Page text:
Have you ever wondered how certain people become so famous? Do you know their culture or where they come from? Perhaps, you had never even thought about it for a moment, but everyone that is famous and not famous all have certain life events that lead them to where they are now. Just like Leonardo Dicaprio and everyone else, Sarah Bernhardt, the most famous French actress had many life events as a child through growing up that led her to become an actress.
Sarah Bernhardt was born in October of 1844 and died in March of 1923. Sarah Bernhardt was known as the most “famous international star” says Mark Twain, an American author. Bernhardt’s original name when she was born was Henriette-Rosine Bernard, but she had it changed to Sarah and added a “T” to her last name. She was the daughter of Judith van Bernardt and an unknown father. When Bernhardt was born it caused a burden to Bernhardt’s mother and she did not want Sarah. Sarah grew up in a nomadic life because she was always moving around and no one wanted her. She was tossed everywhere from different convents, to pensions, and back to her home in Paris. At the age of seven, Bernhardt was sent to be raised in a convent (known as a Christian community) called Grand-Champs in Versailles because of her mother was pregnant with another child and she did not want her (Richardson 15-17; Pauk 1).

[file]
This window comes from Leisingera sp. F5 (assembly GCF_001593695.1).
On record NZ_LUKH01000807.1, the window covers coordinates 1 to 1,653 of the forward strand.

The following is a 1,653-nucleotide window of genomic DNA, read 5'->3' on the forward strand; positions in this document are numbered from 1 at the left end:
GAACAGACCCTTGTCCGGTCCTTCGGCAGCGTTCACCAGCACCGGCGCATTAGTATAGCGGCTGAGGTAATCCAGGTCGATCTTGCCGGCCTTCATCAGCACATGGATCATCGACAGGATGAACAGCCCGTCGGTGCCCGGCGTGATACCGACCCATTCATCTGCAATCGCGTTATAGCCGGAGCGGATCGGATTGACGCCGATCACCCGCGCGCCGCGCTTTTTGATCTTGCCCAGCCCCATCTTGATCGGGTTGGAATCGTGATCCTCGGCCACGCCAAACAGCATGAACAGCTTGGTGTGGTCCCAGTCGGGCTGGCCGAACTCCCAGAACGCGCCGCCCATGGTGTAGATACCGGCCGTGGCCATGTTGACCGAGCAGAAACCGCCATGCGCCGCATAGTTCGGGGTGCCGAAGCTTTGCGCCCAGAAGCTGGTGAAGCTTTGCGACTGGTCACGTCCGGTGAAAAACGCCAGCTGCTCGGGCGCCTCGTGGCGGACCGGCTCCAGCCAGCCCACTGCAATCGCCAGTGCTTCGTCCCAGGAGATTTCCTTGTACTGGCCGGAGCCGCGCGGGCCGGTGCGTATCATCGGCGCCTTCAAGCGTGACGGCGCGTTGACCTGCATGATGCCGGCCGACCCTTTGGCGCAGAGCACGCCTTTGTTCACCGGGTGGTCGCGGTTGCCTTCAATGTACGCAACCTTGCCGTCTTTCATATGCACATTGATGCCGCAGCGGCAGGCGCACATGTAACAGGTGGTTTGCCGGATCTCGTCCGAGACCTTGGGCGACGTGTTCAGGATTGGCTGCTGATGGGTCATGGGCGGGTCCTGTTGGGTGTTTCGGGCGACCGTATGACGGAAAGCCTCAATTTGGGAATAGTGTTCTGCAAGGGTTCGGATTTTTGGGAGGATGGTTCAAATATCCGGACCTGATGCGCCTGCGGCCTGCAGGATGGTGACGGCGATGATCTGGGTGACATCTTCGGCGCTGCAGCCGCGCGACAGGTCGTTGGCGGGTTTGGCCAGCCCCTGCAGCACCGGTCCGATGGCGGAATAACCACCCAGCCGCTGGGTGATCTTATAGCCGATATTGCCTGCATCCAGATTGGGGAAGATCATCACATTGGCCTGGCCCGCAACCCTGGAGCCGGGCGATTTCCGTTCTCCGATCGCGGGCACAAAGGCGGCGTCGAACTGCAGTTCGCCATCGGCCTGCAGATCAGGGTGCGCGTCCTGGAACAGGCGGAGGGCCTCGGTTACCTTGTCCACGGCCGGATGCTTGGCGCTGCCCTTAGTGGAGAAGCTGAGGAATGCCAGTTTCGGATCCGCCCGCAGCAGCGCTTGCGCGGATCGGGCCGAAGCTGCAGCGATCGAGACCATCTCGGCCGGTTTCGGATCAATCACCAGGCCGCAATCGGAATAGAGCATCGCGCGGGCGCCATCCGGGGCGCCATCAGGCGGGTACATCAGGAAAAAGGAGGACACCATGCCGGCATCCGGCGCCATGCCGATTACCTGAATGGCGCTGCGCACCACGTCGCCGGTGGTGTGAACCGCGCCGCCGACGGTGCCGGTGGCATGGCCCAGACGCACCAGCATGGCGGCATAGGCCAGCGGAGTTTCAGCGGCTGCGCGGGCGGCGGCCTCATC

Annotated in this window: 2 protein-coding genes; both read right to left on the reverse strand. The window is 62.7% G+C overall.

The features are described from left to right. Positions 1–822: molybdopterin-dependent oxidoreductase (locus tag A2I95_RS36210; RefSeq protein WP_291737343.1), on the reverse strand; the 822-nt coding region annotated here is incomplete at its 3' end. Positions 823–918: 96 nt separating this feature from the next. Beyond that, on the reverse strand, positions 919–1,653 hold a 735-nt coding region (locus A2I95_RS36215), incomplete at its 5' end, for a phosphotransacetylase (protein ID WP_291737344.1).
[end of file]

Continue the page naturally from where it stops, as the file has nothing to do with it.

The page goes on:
Sarah became destined to become a star while she was at the Grand-Champs convent. Sarah had an opportunity to read the play, Tobie recouvrant sa vue written by Mére Sainte-Thérèse because according to Joanna Richardson, French and English translator, “the convent was sent into a turmoil.” Sarah wanted to be in the play so bad that she waited in fear for a part and it was never assigned to her. Sarah was upset with this situation; she felt that no one wanted her. She then decided to create a part that she thought that could have been made up, “the shepherd’s dog,” says Richardson. But, it was never available for Sarah to play the part. She then decided to create a costume and enter it for the competition, but as usual Sarah was turned down once again. Later on, something magical happened to Sarah. During dress rehearsal, Sarah was offered a chance to play a part because of a girl, “Archangel Raphael collapsed from stage-fright, and she declared she could never say her part,” says Richardson. Finally, according to Richardson, Sarah was given a “holy medal” by Monseigneur Sibour which was the “Archbishop of Paris” says Bernhardt, and promised to be there for Sarah’s baptism when it came around (Richardson 17; Bernhardt 23).
When Monseigneur Sibour gave Sarah the medal, he also asked if she would kindly “recite ‘Esther’s Prayer’” says Bernhardt. Sarah accepted and agreed to start studying so she could recite the prayer. Unfortunately, in January 1857, Monseigneur Sibour was murdered. The news was that a priest had murdered Monseigneur Sibour. When Sarah found out that Monseigneur Sibour had been killed,...